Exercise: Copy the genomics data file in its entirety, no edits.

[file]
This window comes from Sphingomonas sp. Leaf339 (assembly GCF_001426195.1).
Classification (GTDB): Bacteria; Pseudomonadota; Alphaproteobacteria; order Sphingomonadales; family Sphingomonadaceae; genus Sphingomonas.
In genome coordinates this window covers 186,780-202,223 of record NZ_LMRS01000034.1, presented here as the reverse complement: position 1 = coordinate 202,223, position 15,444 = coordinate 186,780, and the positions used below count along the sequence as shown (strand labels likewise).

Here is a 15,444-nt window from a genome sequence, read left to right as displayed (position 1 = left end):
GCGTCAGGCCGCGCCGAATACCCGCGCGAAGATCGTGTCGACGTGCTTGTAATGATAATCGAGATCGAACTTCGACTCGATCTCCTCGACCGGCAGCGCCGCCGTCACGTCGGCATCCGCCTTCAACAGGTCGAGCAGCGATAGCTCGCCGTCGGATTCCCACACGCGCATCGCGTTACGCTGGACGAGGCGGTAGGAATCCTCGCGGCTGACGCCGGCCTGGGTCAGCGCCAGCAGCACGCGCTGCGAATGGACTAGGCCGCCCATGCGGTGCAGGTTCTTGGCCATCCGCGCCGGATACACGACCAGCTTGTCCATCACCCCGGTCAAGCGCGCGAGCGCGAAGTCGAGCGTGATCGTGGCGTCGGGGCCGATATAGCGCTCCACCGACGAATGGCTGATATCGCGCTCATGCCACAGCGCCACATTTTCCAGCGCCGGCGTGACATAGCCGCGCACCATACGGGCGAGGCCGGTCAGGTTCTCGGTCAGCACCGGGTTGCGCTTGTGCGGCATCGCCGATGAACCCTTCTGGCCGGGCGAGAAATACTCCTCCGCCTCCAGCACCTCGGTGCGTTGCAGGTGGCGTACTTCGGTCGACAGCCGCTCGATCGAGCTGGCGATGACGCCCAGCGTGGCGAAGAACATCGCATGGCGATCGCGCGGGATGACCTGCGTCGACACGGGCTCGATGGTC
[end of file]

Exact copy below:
This window comes from Sphingomonas sp. Leaf339 (assembly GCF_001426195.1).
Classification (GTDB): Bacteria; Pseudomonadota; Alphaproteobacteria; order Sphingomonadales; family Sphingomonadaceae; genus Sphingomonas.
In genome coordinates this window covers 186,780-202,223 of record NZ_LMRS01000034.1, presented here as the reverse complement: position 1 = coordinate 202,223, position 15,444 = coordinate 186,780, and the positions used below count along the sequence as shown (strand labels likewise).

Here is a 15,444-nt window from a genome sequence, read left to right as displayed (position 1 = left end):
GCGTCAGGCCGCGCCGAATACCCGCGCGAAGATCGTGTCGACGTGCTTGTAATGATAATCGAGATCGAACTTCGACTCGATCTCCTCGACCGGCAGCGCCGCCGTCACGTCGGCATCCGCCTTCAACAGGTCGAGCAGCGATAGCTCGCCGTCGGATTCCCACACGCGCATCGCGTTACGCTGGACGAGGCGGTAGGAATCCTCGCGGCTGACGCCGGCCTGGGTCAGCGCCAGCAGCACGCGCTGCGAATGGACTAGGCCGCCCATGCGGTGCAGGTTCTTGGCCATCCGCGCCGGATACACGACCAGCTTGTCCATCACCCCGGTCAAGCGCGCGAGCGCGAAGTCGAGCGTGATCGTGGCGTCGGGGCCGATATAGCGCTCCACCGACGAATGGCTGATATCGCGCTCATGCCACAGCGCCACATTTTCCAGCGCCGGCGTGACATAGCCGCGCACCATACGGGCGAGGCCGGTCAGGTTCTCGGTCAGCACCGGGTTGCGCTTGTGCGGCATCGCCGATGAACCCTTCTGGCCGGGCGAGAAATACTCCTCCGCCTCCAGCACCTCGGTGCGTTGCAGGTGGCGTACTTCGGTCGACAGCCGCTCGATCGAGCTGGCGATGACGCCCAGCGTGGCGAAGAACATCGCATGGCGATCGCGCGGGATGACCTGCGTCGACACGGGCTCGATGGTC